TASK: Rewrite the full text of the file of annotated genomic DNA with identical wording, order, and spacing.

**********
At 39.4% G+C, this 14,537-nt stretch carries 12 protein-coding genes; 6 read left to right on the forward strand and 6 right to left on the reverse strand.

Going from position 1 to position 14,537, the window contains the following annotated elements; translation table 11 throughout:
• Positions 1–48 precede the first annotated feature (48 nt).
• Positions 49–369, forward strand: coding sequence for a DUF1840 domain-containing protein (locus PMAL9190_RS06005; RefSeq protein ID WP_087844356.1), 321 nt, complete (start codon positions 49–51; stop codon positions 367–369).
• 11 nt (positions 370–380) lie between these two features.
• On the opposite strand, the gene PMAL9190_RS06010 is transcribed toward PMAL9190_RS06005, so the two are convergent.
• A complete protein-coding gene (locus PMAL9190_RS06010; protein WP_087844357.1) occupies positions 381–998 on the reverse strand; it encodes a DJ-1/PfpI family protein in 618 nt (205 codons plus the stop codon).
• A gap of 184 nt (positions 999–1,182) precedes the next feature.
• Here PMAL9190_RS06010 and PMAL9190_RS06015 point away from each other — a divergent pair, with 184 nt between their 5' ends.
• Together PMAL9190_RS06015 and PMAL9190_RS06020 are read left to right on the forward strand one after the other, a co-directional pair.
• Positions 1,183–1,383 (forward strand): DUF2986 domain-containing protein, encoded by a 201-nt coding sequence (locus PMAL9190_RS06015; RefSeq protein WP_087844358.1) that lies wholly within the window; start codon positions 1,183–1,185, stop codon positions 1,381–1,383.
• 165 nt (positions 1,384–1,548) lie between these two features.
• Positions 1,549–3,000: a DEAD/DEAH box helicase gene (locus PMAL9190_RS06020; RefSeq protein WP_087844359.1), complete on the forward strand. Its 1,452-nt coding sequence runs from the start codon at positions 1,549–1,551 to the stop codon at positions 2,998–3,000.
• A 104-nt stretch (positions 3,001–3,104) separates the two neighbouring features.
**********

At 39.4% G+C, this 14,537-nt stretch carries 12 protein-coding genes; 6 read left to right on the forward strand and 6 right to left on the reverse strand.

Going from position 1 to position 14,537, the window contains the following annotated elements; translation table 11 throughout:
• Positions 1–48 precede the first annotated feature (48 nt).
• Positions 49–369, forward strand: coding sequence for a DUF1840 domain-containing protein (locus PMAL9190_RS06005; RefSeq protein ID WP_087844356.1), 321 nt, complete (start codon positions 49–51; stop codon positions 367–369).
• 11 nt (positions 370–380) lie between these two features.
• On the opposite strand, the gene PMAL9190_RS06010 is transcribed toward PMAL9190_RS06005, so the two are convergent.
• A complete protein-coding gene (locus PMAL9190_RS06010; protein WP_087844357.1) occupies positions 381–998 on the reverse strand; it encodes a DJ-1/PfpI family protein in 618 nt (205 codons plus the stop codon).
• A gap of 184 nt (positions 999–1,182) precedes the next feature.
• Here PMAL9190_RS06010 and PMAL9190_RS06015 point away from each other — a divergent pair, with 184 nt between their 5' ends.
• Together PMAL9190_RS06015 and PMAL9190_RS06020 are read left to right on the forward strand one after the other, a co-directional pair.
• Positions 1,183–1,383 (forward strand): DUF2986 domain-containing protein, encoded by a 201-nt coding sequence (locus PMAL9190_RS06015; RefSeq protein WP_087844358.1) that lies wholly within the window; start codon positions 1,183–1,185, stop codon positions 1,381–1,383.
• 165 nt (positions 1,384–1,548) lie between these two features.
• Positions 1,549–3,000: a DEAD/DEAH box helicase gene (locus PMAL9190_RS06020; RefSeq protein WP_087844359.1), complete on the forward strand. Its 1,452-nt coding sequence runs from the start codon at positions 1,549–1,551 to the stop codon at positions 2,998–3,000.
• A 104-nt stretch (positions 3,001–3,104) separates the two neighbouring features.